The idea:  Legendary San Francisco 49’ers Head coach Bill Walsh once quipped that the secret to becoming a professional organization was “You’ve got to do the corporate culture first.” Two years later, the 49’ers won one of their three Super Bowls during his tenure. Eighty percent of Fortune 100 firms tout their values publicly, values that are often shrouded in inconsistencies.  They are words on a wall, promises un-kept and aspirations that will never be met.  And often, where there should be a guiding inspiration, there is a breach of contract. Your “why” matters, and the healthiest companies and leaders have uncovered their “why.”

This past week I worked with a Chief Customer Officer who, after almost 40 years in the industry, still works relentlessly to improve his leadership and communication skills.  He understands his “why”: it’s the engine that drives his work. He has a gift for mentoring younger members of his team. He is a multiplier of talent; his “why” sets him apart from the competition and is a rallying point for his organization.

What is your “why”?

The facts show that fifty-five percent of all Fortune 100 companies say “integrity” is a core value; forty-nine percent espouse customer satisfaction; forty percent value teamwork. While these are all great qualities, they are hardly differentiators, especially when a company doesn’t have a “why”.  The “Why” is much deeper than a word on a wall, it is your purpose, your calling and the heart of your story.

One’s “why” is the intersection (or sweet spot) of where one’s passions and distinct skills intersect. It’s purposeful, deeply meaningful, and a purpose that calls out your best.

“He who has a why can endure any how.” —  Nietzsche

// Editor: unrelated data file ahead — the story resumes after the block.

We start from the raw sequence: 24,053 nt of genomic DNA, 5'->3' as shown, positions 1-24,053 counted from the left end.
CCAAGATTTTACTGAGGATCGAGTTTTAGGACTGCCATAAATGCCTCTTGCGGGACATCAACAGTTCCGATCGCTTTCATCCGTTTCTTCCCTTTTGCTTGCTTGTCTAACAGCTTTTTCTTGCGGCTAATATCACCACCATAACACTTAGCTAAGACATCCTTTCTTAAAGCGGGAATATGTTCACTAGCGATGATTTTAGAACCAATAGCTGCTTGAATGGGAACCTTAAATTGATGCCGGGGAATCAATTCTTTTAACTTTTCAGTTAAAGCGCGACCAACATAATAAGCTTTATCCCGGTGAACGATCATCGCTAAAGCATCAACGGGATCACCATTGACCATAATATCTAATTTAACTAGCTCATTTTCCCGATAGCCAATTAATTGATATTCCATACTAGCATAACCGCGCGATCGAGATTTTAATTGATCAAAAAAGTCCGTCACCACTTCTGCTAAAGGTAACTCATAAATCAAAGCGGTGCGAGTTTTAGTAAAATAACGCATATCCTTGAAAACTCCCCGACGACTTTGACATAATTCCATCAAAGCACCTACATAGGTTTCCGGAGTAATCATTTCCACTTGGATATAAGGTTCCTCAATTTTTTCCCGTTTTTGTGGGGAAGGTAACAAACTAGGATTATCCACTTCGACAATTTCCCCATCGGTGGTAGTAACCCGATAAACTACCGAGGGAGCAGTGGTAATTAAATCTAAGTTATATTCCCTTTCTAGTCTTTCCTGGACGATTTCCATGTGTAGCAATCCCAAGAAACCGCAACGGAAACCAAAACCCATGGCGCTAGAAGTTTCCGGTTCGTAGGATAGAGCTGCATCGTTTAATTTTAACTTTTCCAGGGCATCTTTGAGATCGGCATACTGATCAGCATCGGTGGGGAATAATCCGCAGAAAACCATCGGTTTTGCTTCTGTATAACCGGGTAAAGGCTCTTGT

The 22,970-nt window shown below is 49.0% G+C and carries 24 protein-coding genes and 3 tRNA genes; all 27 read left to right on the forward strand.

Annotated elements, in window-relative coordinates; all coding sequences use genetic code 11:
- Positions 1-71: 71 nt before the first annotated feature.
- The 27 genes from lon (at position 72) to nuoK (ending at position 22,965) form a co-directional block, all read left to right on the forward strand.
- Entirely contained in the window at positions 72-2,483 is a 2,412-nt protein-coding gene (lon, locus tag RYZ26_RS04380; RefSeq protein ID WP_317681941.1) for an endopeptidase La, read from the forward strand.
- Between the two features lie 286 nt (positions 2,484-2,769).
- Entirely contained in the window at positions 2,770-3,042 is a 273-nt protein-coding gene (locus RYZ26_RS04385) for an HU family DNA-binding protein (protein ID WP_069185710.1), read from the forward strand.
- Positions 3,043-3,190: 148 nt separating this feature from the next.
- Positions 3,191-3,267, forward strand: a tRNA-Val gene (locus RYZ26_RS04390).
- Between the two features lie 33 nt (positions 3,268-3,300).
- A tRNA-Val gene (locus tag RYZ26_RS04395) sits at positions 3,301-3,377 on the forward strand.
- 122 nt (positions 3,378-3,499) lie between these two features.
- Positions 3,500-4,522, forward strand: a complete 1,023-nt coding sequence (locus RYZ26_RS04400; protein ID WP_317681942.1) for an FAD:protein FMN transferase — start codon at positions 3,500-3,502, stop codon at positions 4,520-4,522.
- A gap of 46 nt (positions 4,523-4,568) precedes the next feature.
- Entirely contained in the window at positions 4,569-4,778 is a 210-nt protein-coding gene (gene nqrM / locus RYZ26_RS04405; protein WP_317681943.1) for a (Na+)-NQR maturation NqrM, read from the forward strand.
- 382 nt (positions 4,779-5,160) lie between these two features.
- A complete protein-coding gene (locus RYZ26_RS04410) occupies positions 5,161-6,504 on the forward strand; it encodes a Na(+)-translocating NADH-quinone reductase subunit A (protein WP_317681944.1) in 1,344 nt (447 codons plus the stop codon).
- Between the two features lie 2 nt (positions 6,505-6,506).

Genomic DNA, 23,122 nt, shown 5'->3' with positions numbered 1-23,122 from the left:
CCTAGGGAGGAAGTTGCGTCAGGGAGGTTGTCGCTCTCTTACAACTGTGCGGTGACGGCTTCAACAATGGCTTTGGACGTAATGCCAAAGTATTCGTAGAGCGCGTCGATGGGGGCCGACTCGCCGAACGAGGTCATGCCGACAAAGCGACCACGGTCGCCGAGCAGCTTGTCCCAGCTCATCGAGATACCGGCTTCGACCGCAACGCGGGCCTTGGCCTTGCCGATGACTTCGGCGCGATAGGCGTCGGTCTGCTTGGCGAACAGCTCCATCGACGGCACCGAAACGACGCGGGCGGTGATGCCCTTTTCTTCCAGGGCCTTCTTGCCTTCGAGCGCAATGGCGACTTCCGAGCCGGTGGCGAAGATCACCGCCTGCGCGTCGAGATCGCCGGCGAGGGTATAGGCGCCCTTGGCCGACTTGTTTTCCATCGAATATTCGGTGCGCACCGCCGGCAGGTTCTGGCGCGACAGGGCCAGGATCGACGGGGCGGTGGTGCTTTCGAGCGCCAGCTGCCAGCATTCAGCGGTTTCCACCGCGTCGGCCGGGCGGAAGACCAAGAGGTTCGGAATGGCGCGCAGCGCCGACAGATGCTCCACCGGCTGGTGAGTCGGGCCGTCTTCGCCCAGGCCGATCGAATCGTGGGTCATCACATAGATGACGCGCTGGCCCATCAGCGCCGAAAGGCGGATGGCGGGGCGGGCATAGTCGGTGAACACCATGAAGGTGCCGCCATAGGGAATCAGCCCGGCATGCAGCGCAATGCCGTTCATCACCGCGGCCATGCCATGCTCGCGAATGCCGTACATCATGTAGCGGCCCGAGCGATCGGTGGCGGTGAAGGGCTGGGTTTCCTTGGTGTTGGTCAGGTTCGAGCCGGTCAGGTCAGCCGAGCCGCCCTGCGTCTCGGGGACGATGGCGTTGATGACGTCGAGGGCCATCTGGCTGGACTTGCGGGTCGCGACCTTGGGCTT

A great strategy will always fall to a competitor’s passion and purpose.  Organizations that surpass competitors do so because of their purpose (their “why”), not just strategy. If you don’t have a big enough “why” fueling your culture, you are vulnerable.  Those who are impassioned, walk in purpose and carry conviction. IBM’s Ex-CEO, Lou Gerstner, once shared “corporate culture is not part of the game: It is the game.”   The heart of a great culture is a compelling “why.”

It takes real courage to speak with a coach, personal advisor or a friend about your leadership style, weaknesses, blind spots, and how you impact others.  Friends call out your best, and they are fearless about telling you the truth about your flaws.  If you want to get to your “why” you need to understand the truth about how you are showing up and where you thrive.  

There are three questions worthy of exploration at your next team meeting.  

  1. What is your team’s why?
  2. What’s your story?
  3. How do you affect others?

A sculptor chips away at stone to uncover the creation within; likewise, one’s identity (or “why”) is often buried within, waiting to be discovered.  Healthy leaders do not run from these three questions; they embrace their true identity.  They embrace their “why”.

“You do not merely want to be considered just the best of the best.  
You want to be considered the only one who does what you do.”                 

– Jerry Garcia